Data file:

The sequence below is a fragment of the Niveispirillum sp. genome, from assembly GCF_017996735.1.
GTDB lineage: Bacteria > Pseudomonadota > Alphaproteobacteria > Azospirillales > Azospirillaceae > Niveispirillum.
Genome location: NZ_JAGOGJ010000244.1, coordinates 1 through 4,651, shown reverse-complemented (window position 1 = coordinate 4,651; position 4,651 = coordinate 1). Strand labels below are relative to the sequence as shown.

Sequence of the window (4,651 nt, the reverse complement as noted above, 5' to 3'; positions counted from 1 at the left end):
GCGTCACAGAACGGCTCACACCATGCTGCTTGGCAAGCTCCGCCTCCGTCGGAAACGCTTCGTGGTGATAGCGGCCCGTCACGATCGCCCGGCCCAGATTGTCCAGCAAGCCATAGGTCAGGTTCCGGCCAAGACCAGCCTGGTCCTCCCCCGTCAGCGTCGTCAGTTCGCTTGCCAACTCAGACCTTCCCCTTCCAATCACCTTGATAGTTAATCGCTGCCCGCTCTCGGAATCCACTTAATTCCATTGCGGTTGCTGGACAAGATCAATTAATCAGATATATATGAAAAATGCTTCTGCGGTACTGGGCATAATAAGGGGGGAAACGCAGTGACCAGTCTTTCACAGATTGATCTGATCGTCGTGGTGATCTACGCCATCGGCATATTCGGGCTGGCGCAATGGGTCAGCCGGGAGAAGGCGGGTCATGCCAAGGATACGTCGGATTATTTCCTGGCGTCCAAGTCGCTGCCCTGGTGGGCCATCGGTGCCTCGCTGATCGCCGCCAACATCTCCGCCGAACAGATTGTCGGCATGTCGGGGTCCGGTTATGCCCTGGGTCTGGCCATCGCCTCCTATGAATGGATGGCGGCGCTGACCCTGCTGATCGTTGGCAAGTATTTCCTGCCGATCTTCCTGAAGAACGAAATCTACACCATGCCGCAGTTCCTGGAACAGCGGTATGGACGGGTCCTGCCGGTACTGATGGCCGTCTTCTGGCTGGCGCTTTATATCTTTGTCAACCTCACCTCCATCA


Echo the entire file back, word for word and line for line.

The sequence below is a fragment of the Niveispirillum sp. genome, from assembly GCF_017996735.1.
GTDB lineage: Bacteria > Pseudomonadota > Alphaproteobacteria > Azospirillales > Azospirillaceae > Niveispirillum.
Genome location: NZ_JAGOGJ010000244.1, coordinates 1 through 4,651, shown reverse-complemented (window position 1 = coordinate 4,651; position 4,651 = coordinate 1). Strand labels below are relative to the sequence as shown.

Sequence of the window (4,651 nt, the reverse complement as noted above, 5' to 3'; positions counted from 1 at the left end):
GCGTCACAGAACGGCTCACACCATGCTGCTTGGCAAGCTCCGCCTCCGTCGGAAACGCTTCGTGGTGATAGCGGCCCGTCACGATCGCCCGGCCCAGATTGTCCAGCAAGCCATAGGTCAGGTTCCGGCCAAGACCAGCCTGGTCCTCCCCCGTCAGCGTCGTCAGTTCGCTTGCCAACTCAGACCTTCCCCTTCCAATCACCTTGATAGTTAATCGCTGCCCGCTCTCGGAATCCACTTAATTCCATTGCGGTTGCTGGACAAGATCAATTAATCAGATATATATGAAAAATGCTTCTGCGGTACTGGGCATAATAAGGGGGGAAACGCAGTGACCAGTCTTTCACAGATTGATCTGATCGTCGTGGTGATCTACGCCATCGGCATATTCGGGCTGGCGCAATGGGTCAGCCGGGAGAAGGCGGGTCATGCCAAGGATACGTCGGATTATTTCCTGGCGTCCAAGTCGCTGCCCTGGTGGGCCATCGGTGCCTCGCTGATCGCCGCCAACATCTCCGCCGAACAGATTGTCGGCATGTCGGGGTCCGGTTATGCCCTGGGTCTGGCCATCGCCTCCTATGAATGGATGGCGGCGCTGACCCTGCTGATCGTTGGCAAGTATTTCCTGCCGATCTTCCTGAAGAACGAAATCTACACCATGCCGCAGTTCCTGGAACAGCGGTATGGACGGGTCCTGCCGGTACTGATGGCCGTCTTCTGGCTGGCGCTTTATATCTTTGTCAACCTCACCTCCATCA